Wednesday, June 27, 2012

Rose Petals and Saffron


 Last week I took a Persian cooking class. Rose petals were on the menu.
 My 1st encounter with rose petals was at Au Nom de la Rose. I went whole hog buying up the shop - they're so pretty to paint. But eating them wasn't in my plan.
 Rose petals were a savoury condiment in the class. The tiny rose buds are in fact more flavorful.
 After class I searched for my bottle of Fauchon rose buds. They're from Iran.
 More exotic class ingredients - sumac, pomegranate syrup, Basmati rice, Fava beans, rose petals, dried spearmint (more flavorful than fresh, believe it or not, when you rub it between your hands).
 Ingredients to make Persian eggplant-tomato stew - Bademjan.
 Bademjan in process. I was ready to stop there and wolf it down - the aromas were sensational.
 Slicing up a slew of leeks with the best of them
 The fruits of our labors - a rhubarb spritzer on the left and Shirazi salad in the center - the best summer salad on the planet IMHO.
 LUNCH
  And let's not forget dessert. Saffron yogart ice cream sandwiches to die for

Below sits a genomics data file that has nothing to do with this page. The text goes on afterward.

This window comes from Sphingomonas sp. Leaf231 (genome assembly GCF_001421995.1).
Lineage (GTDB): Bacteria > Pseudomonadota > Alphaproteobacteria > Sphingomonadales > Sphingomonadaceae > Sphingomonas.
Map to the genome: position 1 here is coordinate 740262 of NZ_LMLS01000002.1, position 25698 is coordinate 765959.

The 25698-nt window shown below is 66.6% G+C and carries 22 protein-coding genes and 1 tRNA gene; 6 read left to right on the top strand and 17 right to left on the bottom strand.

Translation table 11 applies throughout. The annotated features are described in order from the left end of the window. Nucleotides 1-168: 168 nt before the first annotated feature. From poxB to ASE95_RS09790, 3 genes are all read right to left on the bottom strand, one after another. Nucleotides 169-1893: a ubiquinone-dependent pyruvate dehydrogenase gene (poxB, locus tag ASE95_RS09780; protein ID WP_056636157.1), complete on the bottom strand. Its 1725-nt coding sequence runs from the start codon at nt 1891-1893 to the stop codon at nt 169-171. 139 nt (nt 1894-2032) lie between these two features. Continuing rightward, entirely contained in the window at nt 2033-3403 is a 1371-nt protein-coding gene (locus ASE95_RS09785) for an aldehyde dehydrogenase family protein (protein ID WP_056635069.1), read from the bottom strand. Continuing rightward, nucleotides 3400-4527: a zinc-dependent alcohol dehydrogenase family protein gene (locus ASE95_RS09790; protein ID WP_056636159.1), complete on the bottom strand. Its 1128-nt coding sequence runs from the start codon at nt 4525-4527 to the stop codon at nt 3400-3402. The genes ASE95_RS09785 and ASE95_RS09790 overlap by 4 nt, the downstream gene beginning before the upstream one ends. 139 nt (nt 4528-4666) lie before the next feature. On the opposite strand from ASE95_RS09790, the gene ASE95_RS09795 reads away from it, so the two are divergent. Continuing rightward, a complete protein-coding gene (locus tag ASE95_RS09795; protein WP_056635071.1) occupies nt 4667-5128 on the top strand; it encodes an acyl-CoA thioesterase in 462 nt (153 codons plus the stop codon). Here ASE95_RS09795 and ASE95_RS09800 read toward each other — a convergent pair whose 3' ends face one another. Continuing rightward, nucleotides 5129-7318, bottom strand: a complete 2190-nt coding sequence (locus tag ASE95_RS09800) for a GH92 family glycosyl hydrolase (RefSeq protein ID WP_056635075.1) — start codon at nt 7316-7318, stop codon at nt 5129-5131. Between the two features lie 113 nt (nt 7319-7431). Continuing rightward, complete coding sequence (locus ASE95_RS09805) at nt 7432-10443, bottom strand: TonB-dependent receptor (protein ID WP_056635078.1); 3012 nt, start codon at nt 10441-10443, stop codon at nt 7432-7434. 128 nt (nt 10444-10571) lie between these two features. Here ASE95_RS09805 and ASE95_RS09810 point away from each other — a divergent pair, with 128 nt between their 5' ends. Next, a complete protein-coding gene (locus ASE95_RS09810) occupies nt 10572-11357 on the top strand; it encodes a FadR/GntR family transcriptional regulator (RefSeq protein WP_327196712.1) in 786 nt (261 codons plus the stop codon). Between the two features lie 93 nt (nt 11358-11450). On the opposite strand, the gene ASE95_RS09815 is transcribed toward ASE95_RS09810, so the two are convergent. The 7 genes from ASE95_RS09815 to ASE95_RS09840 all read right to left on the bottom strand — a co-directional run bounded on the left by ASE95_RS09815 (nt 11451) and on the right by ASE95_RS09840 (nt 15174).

Bon Appetite!
 

23 comments:

Merisi said...

Oh, wow, temptation pure, and then Saffron yogurt ice cream to top all these other delights off! *floored*

The addictive combination of saffron and yogurt was first introduced to me by Ilva of Lucullian Delights. Would Louisa share her ice cream recipe, perchance?

Parisbreakfasts said...

Next Spring I will reveal ALL when the book comes out.
Unless I make it at the chateau in Chinon in a week or so...

cross your fingers/croisee les doigts

foodwalker said...

I LURVE savoury food more than sweet
And Persian to boot! Oh yum

French Heart said...

You're killing me here ;) Looks positively divine. I believe that ancient Persia had the oldest cultivated rose gardens and winemaking.

Lori Lynn said...

Oh, how I would love to take a class like that! Those ingredients! Lunch looks fabulous. and I'm not a dessert person, but do adore saffron, so I'm pretty sure I'd be in heaven there too.
LL

Lucidfood said...

Had so much fun cooking up this meal! It's a thrill to share the recipes that I've been working on for the last couple of years. I'm so glad you enjoyed the class, thanks for capturing these beautiful images! xo Louisa

She Modish said...

I think my tastebuds just went on an adventure. Great post.

Parisbreakfasts said...

The semi-tart/semi-sweet Saffron yogurt is more like a palette chaser than your typically sweet dessert.
MoreHERE

Parisbreakfasts said...

Very interesting Fr ♥
I've been looking at material on the Ispahan rose of late...

Nikon said...

The salad & stew look great. So do your sketches and watercolor.
I've never eaten anything like this - but it looks like something I'd try in a second!

Parisbreakfasts said...

Persian cuisine is perhaps a well-kept secret next to the popularity of Mexican and Japanese food but it is such a tastebud pleaser.
And easy to make too.

Sage said...

The pretty and delicate waffle 'cookies' in the photo appear to be
from a Chef's Choice or similar Pizzelle Maker.